Adventurer Roll Up
How did the reclaimed maps come into the picture?
The first thing to say is I am obsessed by maps and have always collected maps throughout my career, building an archive of these. The two specific geographies of maps that we are using for this project are original 1960's aeronautical maps used by the Royal Air Force and then actually by other Air Forces around the world. One of them is around Borneo and the Java Sea; an area heavily affected by deforestation and Palm Oil plantations.
I think there is something quite symbolic about working with a map from the 1960s and reworking it in 2020, because that 40-year period is where we've seen the catastrophic acceleration of deforestation environmentally impact climate change. The second map is showing the Aral Sea, which was already being highlighted as disappearing back during my A-level Geography studies. It has now been replaced by desert, with ships standing as tall relics in the middle of what used to be rich waters. Looking at the Aral Sea as you see it on the map in the 1960s, it is significantly larger than what we see from above in satellite image—it's a stark contrast. Ultimately, we've chosen these two specific locations because they signify the environmental impact we are having on the planet. But beyond that, maps bind us all together as people, globally.
What were the challenges you encountered in doing the collaboration?
The project has happened at a time where there is a lot of hardship and challenges for all of us. To go ahead with quite a radical and completely global project, speaks volumes to both brands; particularly the trust of Aesop and that we within Raeburn we were still able to sample, refine and evolve the product, and then do the production of the Raemade pieces all at this time. At a time where COVID-19 has driven us further apart, this project has in fact helped bring us closer together.
Tell us more about the idea behind making the pouch accessible with an open source pattern.
The open source version is not a limited edition because anyone will be able to download it from the Aesop or Raeburn site so it's really up to how many people would like to make or where they would like to make them. So the good thing—we have some experience through Raeburn with this, you might know we make these mascots and each season we do a different animal and we use up the off cuts from the studio. But then we teach people how to make them in workshops and of course, when the pandemic happened we couldn't do the workshops because we couldn't have people into the space. So instead we open sourced the pattern, and then we had people making the pandas all over the world but from materials local to them so it was absolutely amazing for us to see the variety and creativity that happened. So I really hope we'll see something similar with the Aesop roll up.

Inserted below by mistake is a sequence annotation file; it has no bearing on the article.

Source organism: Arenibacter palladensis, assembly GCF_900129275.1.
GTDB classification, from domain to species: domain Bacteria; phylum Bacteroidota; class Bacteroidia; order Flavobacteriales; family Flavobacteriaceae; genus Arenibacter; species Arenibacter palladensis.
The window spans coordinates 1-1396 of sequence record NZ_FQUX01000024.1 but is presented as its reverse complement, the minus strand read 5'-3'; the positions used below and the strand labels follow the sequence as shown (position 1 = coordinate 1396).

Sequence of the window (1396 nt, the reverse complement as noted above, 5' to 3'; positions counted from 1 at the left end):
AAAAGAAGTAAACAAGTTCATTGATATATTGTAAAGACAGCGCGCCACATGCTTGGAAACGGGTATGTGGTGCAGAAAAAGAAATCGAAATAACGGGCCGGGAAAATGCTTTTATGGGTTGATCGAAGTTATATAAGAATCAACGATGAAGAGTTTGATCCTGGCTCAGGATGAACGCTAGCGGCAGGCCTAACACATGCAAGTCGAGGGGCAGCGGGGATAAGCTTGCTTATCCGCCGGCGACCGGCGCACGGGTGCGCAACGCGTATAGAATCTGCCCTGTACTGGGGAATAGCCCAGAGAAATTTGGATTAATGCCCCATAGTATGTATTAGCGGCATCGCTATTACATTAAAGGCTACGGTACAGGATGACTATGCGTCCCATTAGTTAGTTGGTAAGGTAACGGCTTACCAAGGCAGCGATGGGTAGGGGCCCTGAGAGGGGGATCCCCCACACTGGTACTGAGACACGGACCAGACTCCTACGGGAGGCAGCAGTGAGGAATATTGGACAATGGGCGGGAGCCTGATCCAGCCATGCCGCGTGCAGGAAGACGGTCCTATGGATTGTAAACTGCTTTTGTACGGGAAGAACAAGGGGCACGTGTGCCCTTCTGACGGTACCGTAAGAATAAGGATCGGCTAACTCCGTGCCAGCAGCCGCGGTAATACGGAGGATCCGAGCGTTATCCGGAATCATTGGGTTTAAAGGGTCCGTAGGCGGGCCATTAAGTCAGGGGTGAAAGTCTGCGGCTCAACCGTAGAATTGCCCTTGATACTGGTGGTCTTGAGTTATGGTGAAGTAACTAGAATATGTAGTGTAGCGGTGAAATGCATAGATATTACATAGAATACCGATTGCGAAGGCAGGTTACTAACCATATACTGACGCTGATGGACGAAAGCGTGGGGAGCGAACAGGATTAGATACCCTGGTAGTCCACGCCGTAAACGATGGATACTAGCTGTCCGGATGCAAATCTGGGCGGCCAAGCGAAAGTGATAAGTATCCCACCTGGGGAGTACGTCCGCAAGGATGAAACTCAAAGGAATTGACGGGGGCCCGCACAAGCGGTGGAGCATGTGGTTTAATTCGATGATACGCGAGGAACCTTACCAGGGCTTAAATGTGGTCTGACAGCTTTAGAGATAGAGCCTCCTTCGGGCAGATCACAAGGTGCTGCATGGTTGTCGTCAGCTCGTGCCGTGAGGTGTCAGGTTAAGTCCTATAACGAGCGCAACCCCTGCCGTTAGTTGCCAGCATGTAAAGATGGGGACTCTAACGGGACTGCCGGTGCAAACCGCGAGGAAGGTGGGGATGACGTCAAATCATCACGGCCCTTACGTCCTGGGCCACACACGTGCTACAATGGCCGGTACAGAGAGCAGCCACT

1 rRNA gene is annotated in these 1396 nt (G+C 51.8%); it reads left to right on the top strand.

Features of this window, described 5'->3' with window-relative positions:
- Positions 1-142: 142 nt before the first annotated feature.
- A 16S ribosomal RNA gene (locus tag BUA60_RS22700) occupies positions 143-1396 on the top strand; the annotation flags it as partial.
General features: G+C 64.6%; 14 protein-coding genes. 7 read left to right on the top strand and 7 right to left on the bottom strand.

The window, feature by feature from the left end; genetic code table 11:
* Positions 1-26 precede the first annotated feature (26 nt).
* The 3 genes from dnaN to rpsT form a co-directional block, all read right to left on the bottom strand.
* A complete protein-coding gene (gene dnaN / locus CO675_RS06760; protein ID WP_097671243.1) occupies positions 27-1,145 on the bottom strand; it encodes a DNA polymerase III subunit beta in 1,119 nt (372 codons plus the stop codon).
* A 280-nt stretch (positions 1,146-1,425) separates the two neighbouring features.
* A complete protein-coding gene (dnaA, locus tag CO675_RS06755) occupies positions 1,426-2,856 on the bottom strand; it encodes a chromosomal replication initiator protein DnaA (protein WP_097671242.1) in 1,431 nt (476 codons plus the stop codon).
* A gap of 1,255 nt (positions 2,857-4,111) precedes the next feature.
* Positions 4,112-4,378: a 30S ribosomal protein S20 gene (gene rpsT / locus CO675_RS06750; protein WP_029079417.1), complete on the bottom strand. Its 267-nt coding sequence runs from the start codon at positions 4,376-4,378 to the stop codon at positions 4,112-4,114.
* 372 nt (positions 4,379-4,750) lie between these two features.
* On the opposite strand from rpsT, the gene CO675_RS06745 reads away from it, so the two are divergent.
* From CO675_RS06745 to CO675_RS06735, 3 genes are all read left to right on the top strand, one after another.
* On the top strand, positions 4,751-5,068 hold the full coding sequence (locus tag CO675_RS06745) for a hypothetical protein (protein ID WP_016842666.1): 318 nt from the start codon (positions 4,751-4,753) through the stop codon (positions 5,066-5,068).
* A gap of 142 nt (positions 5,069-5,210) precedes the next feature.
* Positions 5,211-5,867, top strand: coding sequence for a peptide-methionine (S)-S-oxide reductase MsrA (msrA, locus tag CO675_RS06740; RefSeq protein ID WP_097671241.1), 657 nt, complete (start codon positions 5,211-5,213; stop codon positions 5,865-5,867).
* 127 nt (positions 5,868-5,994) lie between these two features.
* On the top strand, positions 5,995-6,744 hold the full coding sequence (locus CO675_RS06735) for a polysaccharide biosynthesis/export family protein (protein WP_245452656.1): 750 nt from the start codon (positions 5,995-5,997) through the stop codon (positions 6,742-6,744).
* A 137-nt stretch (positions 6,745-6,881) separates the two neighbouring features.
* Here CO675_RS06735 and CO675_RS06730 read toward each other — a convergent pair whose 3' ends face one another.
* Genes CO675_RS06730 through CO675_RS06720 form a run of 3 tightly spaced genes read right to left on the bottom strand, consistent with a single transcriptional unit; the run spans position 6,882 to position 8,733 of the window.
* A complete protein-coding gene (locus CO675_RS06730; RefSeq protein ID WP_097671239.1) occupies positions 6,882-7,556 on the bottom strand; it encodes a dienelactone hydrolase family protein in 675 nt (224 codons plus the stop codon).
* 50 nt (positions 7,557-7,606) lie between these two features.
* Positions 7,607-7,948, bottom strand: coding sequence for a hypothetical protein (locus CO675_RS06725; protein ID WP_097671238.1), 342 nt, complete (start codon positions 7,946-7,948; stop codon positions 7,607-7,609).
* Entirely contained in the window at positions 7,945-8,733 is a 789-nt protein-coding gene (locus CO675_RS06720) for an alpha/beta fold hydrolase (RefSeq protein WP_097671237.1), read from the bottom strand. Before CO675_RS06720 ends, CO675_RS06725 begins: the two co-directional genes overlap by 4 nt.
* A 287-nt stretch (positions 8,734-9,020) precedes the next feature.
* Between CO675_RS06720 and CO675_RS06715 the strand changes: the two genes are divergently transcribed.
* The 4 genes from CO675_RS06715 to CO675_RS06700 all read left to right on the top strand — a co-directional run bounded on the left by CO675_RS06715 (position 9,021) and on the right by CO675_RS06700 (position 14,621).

With the Raemade ones—the maps are very scarce so they're very difficult to find so in fact, because each of them are made right here in the studio, we can't make so many anyway but we wanted to really make sure that each piece we made was very special and very significant so the maps have been chosen for a special reason. We chose two locations—one is Borneo and one is the Aral sea. So areas of great environmental significance. And we wanted to make sure the Raemade aspect made through the Raeburn lab was a big part of the project but if we only did that it would be very small.
So we then wanted to also make sure we could be making another item that we could do in a higher volume but of course still done in the right way and still done in a very high quality that will last for a long time, and as I mentioned earlier with a lot of flexibility also so that people could really adapt it for the world and the life that they're living.
This interview has been edited and condensed for clarity.